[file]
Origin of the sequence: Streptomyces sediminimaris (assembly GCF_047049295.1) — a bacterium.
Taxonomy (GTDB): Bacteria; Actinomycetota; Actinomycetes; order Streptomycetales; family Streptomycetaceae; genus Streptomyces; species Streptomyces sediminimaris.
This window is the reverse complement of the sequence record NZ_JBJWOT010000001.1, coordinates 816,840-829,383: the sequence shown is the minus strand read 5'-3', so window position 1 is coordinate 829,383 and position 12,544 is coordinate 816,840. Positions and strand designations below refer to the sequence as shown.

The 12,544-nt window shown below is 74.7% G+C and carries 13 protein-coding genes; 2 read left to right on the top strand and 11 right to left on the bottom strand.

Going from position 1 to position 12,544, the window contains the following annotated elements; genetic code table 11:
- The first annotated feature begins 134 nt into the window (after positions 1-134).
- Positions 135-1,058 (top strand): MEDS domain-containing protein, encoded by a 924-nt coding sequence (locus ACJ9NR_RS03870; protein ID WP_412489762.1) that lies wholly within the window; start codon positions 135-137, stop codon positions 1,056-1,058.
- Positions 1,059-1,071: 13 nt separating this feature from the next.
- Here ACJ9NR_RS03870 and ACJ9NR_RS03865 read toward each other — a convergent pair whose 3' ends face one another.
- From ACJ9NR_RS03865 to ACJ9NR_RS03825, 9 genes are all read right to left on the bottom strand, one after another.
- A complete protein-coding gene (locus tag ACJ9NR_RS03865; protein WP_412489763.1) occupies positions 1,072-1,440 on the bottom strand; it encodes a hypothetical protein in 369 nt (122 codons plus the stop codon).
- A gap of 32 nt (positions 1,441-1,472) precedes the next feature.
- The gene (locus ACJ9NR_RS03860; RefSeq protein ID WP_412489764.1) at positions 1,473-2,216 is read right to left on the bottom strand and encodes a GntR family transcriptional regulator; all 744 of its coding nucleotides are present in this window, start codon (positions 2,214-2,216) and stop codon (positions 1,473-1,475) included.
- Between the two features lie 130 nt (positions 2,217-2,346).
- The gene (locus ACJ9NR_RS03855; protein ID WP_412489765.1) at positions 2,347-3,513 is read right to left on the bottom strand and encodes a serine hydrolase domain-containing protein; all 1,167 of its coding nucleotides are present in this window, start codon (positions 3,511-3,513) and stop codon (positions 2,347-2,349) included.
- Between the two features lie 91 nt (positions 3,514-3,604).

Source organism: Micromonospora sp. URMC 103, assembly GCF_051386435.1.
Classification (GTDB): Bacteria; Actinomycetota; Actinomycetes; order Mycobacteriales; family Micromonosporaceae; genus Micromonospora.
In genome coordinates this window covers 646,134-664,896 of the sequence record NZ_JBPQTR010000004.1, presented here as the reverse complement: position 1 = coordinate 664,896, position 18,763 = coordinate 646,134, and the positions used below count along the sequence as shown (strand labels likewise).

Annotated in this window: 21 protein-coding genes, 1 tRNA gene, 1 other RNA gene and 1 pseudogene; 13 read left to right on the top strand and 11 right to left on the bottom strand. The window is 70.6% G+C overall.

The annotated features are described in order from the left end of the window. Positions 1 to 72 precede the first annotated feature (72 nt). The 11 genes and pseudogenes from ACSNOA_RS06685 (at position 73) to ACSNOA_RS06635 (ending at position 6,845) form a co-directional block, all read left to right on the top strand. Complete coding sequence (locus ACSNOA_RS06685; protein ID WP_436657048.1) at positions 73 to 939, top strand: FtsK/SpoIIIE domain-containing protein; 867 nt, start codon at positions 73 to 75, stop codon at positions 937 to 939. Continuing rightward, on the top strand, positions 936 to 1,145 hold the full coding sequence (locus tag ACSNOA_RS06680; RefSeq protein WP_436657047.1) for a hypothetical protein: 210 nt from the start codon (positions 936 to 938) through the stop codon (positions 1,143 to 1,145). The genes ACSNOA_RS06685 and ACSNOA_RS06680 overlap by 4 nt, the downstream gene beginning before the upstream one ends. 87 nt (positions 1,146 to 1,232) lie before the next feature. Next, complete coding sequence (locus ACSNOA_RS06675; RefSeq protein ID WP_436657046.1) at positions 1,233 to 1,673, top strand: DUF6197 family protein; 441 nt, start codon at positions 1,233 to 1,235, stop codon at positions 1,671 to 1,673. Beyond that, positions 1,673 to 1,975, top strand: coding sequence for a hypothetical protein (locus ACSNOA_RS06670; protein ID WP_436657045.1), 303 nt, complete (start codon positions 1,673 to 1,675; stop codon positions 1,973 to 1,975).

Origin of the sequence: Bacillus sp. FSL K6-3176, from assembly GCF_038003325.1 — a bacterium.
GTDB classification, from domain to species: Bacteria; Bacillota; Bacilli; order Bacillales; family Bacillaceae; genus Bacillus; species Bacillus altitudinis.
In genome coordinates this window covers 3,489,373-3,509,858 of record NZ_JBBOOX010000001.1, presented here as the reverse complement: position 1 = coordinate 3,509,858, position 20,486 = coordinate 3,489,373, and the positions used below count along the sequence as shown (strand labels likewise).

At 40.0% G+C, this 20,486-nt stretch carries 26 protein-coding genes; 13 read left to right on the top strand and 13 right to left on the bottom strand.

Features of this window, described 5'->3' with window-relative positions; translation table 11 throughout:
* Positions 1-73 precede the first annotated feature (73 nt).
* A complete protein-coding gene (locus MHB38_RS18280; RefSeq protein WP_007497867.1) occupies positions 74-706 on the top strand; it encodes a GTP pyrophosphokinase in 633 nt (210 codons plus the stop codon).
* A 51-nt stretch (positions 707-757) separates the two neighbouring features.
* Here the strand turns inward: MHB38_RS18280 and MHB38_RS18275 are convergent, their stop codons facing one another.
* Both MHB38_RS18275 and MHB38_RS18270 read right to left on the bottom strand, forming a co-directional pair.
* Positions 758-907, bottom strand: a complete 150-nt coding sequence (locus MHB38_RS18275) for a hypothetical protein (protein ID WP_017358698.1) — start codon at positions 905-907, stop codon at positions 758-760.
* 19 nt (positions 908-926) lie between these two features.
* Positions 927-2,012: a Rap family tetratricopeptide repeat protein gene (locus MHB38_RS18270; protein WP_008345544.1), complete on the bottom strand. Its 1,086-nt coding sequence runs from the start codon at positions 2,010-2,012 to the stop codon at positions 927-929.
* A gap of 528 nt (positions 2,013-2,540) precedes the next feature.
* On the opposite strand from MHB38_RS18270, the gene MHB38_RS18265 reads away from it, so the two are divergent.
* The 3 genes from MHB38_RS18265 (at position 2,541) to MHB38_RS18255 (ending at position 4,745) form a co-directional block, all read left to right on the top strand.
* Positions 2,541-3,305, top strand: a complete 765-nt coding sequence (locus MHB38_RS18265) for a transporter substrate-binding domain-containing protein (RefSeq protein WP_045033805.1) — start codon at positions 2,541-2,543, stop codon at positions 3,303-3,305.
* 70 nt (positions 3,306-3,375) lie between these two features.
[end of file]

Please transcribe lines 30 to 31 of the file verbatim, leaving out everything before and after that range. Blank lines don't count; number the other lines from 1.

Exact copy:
* Here the strand turns inward: MHB38_RS18280 and MHB38_RS18275 are convergent, their stop codons facing one another.
* Both MHB38_RS18275 and MHB38_RS18270 read right to left on the bottom strand, forming a co-directional pair.